So Yeon Ryu & Se Ri Pak walk the Blackwolf Run course in May of this year

Inbee Park was ten years old when she was awakened by her parents watching that tournament.  She so enjoyed what she saw that just a few days later, she took up golf.  Five years later, she won the US Girls Junior championship.  Five years after that, in 2008, she became the youngest player to win the US Women’s Open at 19 years of age, breaking Pak’s record.

Na Yeon Choi had been playing junior golf before Se Ri’s win.  She says that after Pak’s win, the number of girls playing tournaments skyrocketed.  It was the singular event that convinced her she could contend and win on an international circuit like the LPGA.  “I think a lot of Korean people didn’t believe a Korean could win on the LPGA Tour”, Choi said in a recent interview.  “But when I watched her play, when she made the winning, I changed my goal… we have to go to the LPGA and try to win. That is our goal. I think she makes all the people (dream) bigger.”  In 2004, Choi won her first KLPGA event as a high school student, beating her visiting idol Pak, who finished second.  She went on to become the number 2 player in the world, winning five LPGA tournaments, and in 2010 earned a Vare Trophy for low scoring average, becoming only the second Korean to lead the LPGA money list that year.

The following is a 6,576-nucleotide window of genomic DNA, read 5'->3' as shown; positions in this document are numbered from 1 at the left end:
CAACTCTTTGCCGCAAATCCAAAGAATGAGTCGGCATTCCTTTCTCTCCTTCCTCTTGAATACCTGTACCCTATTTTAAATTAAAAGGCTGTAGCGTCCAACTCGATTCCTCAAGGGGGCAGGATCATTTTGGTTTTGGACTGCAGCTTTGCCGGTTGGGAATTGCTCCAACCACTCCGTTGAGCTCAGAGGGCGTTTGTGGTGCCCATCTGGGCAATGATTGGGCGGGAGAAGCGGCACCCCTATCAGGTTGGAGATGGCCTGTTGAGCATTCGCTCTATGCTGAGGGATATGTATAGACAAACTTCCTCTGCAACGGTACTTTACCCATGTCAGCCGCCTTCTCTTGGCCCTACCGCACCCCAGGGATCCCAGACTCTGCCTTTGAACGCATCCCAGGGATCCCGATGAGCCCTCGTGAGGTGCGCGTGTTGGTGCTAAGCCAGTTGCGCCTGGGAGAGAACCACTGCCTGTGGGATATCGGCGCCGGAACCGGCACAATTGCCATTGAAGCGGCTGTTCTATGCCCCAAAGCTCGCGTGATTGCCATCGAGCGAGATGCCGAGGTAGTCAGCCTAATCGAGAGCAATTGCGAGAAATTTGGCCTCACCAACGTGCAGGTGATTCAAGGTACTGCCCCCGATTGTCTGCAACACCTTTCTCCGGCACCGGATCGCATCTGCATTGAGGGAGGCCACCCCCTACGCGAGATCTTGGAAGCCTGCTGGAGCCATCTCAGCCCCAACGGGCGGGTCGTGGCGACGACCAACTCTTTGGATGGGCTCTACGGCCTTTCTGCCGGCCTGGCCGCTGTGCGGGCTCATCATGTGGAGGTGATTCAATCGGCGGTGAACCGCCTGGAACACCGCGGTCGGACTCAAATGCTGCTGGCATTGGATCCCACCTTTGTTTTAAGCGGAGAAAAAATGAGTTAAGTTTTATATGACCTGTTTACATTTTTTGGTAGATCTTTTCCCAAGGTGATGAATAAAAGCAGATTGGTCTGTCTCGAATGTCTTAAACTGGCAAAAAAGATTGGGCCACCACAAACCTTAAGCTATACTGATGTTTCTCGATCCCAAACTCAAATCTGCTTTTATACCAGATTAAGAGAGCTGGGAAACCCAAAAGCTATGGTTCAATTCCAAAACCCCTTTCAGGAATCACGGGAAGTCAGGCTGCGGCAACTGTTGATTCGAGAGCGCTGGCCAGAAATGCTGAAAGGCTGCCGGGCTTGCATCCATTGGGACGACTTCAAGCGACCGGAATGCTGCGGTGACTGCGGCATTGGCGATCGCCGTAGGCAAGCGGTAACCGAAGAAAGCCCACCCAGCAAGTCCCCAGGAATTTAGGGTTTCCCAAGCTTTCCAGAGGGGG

Na Yeon Choi was the third Korean to win the trophy for low scoring average on the LPGA